It’s a strong field for next week’s SangSom Six Red World Championship, with Kyren Wilson defending the title against the likes of John Higgins, Mark Selby, Ding Junhui, Mark Williams and Stuart Bingham. Here’s a look back on previous stagings of the tournament in Bangkok, Thailand.
This year’s event runs from September 2-7, for the draw and format click here
Mark Selby is accustomed to collecting world titles, but he took the Six Red version for the one and only time nine years ago. After edging out Barry Hawkins 7-6 in the semis he beat Ricky Walden 8-6 in the final.
After a year’s absence from the calendar, the tournament returned in 2012. Mark Davis is undoubtedly one of the best players not to have won a ranking title, but he has shown his ruthless side in this event. He saw off Walden 7-2 in the semis and Shaun Murphy 8-4 in the final. “It’s about time I won something,” said the Hastings battler. “My trouble has been a lack of self-belief. Hopefully now I can now make progress up the rankings and win one of the majors on the way.”
Davis proved it was no fluke as he successfully defended the title. John Higgins and Selby were among his victims as he stormed to the final before beating Neil Robertson 8-4.
Davis’s bid for three titles in a row was ended at the last 16 stage by Thai amateur Kritsanut Lertsattayathorn. He went on to shock Higgins in the quarters, before Stephen Maguire got the better of him in the semis. Maguire then came from 6-3 and 7-5 down in the final to beat Walden 8-7.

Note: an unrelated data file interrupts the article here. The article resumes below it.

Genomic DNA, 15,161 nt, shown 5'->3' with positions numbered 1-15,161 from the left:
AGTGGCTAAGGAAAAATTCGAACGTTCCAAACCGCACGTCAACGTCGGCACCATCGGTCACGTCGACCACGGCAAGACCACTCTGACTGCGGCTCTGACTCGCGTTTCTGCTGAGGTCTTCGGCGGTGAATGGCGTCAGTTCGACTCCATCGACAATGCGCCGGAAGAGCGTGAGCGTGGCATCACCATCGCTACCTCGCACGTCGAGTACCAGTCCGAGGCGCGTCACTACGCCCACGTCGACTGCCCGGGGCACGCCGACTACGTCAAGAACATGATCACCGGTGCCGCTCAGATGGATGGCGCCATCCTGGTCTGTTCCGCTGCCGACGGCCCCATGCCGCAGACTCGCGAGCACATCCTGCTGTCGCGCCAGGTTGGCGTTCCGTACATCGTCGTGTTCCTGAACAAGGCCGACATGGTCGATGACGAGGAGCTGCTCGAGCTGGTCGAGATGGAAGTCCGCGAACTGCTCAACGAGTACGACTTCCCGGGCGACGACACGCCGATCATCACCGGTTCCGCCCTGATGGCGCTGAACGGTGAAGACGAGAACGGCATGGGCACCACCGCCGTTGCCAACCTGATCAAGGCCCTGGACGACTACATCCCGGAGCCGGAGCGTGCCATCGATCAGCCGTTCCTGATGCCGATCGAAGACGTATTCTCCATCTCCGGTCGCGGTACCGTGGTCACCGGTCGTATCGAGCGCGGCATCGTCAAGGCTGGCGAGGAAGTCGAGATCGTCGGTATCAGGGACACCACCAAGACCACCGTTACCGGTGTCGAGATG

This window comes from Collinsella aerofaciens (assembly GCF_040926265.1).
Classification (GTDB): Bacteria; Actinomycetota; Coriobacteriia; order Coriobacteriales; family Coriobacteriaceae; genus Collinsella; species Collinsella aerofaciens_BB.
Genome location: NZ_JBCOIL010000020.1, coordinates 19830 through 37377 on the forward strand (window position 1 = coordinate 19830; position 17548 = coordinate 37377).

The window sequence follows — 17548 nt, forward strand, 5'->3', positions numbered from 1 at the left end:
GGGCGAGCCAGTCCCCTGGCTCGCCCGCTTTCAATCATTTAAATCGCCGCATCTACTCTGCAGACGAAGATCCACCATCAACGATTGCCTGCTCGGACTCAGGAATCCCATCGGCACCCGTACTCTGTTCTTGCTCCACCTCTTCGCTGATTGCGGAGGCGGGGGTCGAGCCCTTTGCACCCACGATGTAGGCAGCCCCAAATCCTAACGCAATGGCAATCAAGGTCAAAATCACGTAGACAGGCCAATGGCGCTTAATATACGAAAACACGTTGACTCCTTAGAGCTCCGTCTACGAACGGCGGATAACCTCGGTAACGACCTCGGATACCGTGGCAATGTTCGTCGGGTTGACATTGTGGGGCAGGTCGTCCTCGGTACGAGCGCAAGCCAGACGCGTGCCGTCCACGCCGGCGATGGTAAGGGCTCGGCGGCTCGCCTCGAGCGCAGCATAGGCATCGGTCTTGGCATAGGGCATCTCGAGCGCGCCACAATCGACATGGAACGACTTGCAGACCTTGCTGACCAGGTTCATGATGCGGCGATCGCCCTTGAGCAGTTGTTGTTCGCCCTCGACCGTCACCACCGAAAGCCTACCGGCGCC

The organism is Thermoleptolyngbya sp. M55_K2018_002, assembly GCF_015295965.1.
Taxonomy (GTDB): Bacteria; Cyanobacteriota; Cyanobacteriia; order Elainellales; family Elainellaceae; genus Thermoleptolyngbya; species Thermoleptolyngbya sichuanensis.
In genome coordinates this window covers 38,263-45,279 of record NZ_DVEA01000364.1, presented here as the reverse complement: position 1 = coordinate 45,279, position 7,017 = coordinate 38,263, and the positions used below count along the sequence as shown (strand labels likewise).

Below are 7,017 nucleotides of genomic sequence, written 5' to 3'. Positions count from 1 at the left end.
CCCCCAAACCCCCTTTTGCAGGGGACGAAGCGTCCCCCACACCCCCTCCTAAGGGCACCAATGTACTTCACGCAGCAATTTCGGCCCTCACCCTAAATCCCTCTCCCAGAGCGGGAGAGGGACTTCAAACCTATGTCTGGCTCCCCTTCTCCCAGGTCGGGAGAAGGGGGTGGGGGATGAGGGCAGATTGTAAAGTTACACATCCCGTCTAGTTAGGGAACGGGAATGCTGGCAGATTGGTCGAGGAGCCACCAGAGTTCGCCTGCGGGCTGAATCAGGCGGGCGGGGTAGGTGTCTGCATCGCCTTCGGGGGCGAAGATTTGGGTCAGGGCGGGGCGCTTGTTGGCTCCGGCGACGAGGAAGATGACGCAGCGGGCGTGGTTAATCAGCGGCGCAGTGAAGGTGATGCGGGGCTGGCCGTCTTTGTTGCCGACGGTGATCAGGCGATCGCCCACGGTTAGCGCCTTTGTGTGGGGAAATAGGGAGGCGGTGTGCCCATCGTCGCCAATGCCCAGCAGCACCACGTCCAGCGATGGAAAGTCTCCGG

Thailand’s Thepchaiya Un-Nooh delighted the home fans by going all the way to the top prize. A player with natural flair and a rapid attacking game, Un-Nooh beat Stuart Bingham and Judd Trump to reach the quarter-finals, then conceded just six frames from that point, beating Liang Wenbo 8-2 in the final to win his first pro title.
The most dramatic final in the event’s history came in 2016 as Ding Junhui edged out Bingham 8-7. After being hauled back from 7-5 to 7-7, Ding took the decider on the last black, gaining some consolation for his defeat in the World Championship final a few months earlier. “The Six Red is a special tournament and it is a game fans love to watch,” said Ding. “I just kept playing in the style I like.”
Going into the 2017 event, Mark Williams hadn’t won a tournament since the 2015 World Seniors and had fallen to 17th in the rankings. No one could have predicted his amazing run of form in the months that followed, culminating in his Crucible triumph. The Welshman got back to winning ways in Bangkok, beating Un-Nooh 8-2 in the final.
Last year, Kyren Wilson beat Ding 8-4 in the final to take the top prize of 3.5 million Baht. He said: “You have to play well to beat Ding and punish his mistakes. It’s nice to win a title here and beat him in the final. I have really enjoyed the week and I’ll definitely be back to defend the title next year.”
Watch the tournament on True Vision in Thailand, or it’s available on the Eurosport Player in Europe – for details visit eurosportplayer.com